not working.

mjkimpan  —  January 9, 2013 — 9 Comments

notworking
in recent years, i’ve intentionally placed myself in the middle of discussions surrounding homosexuality in the church. it’s not just something i read about – it’s something i live on a daily basis, in real relationships with real friends.

i’ve walked alongside members of the LGBT community who are struggling to belong and be welcomed in their places of worship and even within their own families. || they’re Other-ed simply because of their sexuality.

i’ve also walked alongside members of the conservative religious community, who struggle to understand why they’re often labeled by others as ‘homophobic’ or ‘anti-gay.’ || they’re labeled as such simply because of their theology.

i’ve found many of my conservative friends initially have a hard time understanding why they are seen as anything but loving by the gay community.

i love gay people,’ they tell me. ‘i’m not anti-anybody. and quite frankly, i’m sick and tired of being labeled as a homophobe.’

i see their point.

and at the same time, in each of these conversations in the context of friendship, they are shocked to hear the sentiments most often spewed in the direction of the gay community from the religious right. i often tell my conservative friends,

‘the gay community has heard two things from the church :: ‘God loves you and so do i, but we don’t approve of gay sex.’

they’re not confused about the latter. they’ve rarely seen the former.’

we need to do a better job of communicating and living out God’s love and grace toward all people, without making qualifications. God’s love is called unconditional love for a reason…because it’s unconditional.

and yet, the gay community is bombarded with media images of angry church members picketing parades, lawns throughout the neighborhood decorated with flimsy signs that read ‘Vote NO on gay marriage’ and a consistent barrage of hate speech disguised as sermons.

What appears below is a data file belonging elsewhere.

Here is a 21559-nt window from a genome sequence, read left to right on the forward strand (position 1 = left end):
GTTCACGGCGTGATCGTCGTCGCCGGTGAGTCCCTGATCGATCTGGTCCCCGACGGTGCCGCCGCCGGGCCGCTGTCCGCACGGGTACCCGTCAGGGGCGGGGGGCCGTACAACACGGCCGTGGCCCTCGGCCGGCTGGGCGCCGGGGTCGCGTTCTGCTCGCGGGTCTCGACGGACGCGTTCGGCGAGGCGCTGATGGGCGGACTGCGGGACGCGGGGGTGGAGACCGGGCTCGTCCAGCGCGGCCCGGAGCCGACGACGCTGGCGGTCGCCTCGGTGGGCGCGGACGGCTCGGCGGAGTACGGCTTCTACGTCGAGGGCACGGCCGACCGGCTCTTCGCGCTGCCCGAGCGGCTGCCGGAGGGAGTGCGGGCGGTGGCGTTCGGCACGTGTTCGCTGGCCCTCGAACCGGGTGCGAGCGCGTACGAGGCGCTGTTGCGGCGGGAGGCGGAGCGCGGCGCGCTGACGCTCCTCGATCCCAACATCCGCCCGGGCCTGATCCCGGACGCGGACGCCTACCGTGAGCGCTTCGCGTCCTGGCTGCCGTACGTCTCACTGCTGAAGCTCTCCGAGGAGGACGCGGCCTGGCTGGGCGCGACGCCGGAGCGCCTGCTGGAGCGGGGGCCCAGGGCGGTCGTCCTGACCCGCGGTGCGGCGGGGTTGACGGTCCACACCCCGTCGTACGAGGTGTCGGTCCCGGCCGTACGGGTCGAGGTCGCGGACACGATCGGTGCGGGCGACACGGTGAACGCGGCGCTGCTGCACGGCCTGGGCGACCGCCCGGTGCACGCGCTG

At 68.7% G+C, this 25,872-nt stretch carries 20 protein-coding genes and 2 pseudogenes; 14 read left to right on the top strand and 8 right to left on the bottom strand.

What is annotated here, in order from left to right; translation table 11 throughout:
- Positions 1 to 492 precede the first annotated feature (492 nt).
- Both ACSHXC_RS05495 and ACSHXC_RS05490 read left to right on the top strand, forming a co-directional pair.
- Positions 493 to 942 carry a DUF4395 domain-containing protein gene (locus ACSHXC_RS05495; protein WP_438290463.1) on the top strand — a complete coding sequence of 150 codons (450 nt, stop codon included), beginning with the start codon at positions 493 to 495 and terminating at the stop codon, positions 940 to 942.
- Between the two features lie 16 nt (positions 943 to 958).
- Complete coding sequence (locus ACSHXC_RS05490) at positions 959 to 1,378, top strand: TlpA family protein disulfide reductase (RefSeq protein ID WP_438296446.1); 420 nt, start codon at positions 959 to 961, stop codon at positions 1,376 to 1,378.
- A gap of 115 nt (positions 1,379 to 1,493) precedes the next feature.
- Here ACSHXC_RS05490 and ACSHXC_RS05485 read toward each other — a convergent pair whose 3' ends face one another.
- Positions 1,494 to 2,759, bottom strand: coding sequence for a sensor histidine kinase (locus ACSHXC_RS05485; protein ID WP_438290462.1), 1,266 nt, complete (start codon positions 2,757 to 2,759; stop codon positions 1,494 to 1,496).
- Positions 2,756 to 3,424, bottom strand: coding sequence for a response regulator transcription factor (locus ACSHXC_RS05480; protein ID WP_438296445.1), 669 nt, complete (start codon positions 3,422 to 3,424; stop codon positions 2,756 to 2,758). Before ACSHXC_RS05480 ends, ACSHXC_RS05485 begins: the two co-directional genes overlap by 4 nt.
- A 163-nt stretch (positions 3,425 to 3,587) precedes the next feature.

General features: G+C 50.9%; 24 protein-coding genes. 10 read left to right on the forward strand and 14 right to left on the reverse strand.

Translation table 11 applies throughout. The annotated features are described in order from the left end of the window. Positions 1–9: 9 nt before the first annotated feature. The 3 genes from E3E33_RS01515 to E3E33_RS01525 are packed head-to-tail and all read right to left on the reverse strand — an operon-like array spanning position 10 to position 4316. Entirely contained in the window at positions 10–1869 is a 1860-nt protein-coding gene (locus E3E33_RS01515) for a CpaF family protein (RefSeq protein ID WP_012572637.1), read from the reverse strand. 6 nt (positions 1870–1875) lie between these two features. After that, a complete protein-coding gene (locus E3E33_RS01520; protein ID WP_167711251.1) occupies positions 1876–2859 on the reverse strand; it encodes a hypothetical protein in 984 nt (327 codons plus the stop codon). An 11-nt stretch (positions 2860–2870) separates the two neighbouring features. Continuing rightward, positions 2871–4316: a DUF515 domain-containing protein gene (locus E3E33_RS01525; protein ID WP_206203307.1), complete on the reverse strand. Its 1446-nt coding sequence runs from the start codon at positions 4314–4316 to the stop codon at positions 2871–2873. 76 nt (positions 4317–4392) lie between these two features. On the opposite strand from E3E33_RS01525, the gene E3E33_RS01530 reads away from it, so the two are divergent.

here are just a few examples of statements made in the name of God – these should help us see the reality that the accepted method of engagement on the landscape of conversation with the gay community is not working.

one pastor, in an effort to convince his congregation that homosexuality is a choice that can be avoided through aggressive parenting said ::

‘Dads – the second you see your son dropping the limp wrist, you walk over and CRACK THAT WRIST. Man up – give ‘em a good punch!’

people laughed.

after local media got wind of the sermon, the pastor gave a non-apology retracting his support of child abuse, saying, ‘I apologize to anyone I have unintentionally offended. I did not do anything to intentionally offend the LGBT community.’

• another pastor didn’t stop at mere child abuse – he suggested a genocidal extermination of the gay community ::

Build a great, big, large fence — 150 or 100 mile long — put all the lesbians in there,’ he said. ‘Do the same thing for the queers and the homosexuals and have that fence electrified so they can’t get out…and you know what, in a few years, they’ll die out…do you know why? They can’t reproduce!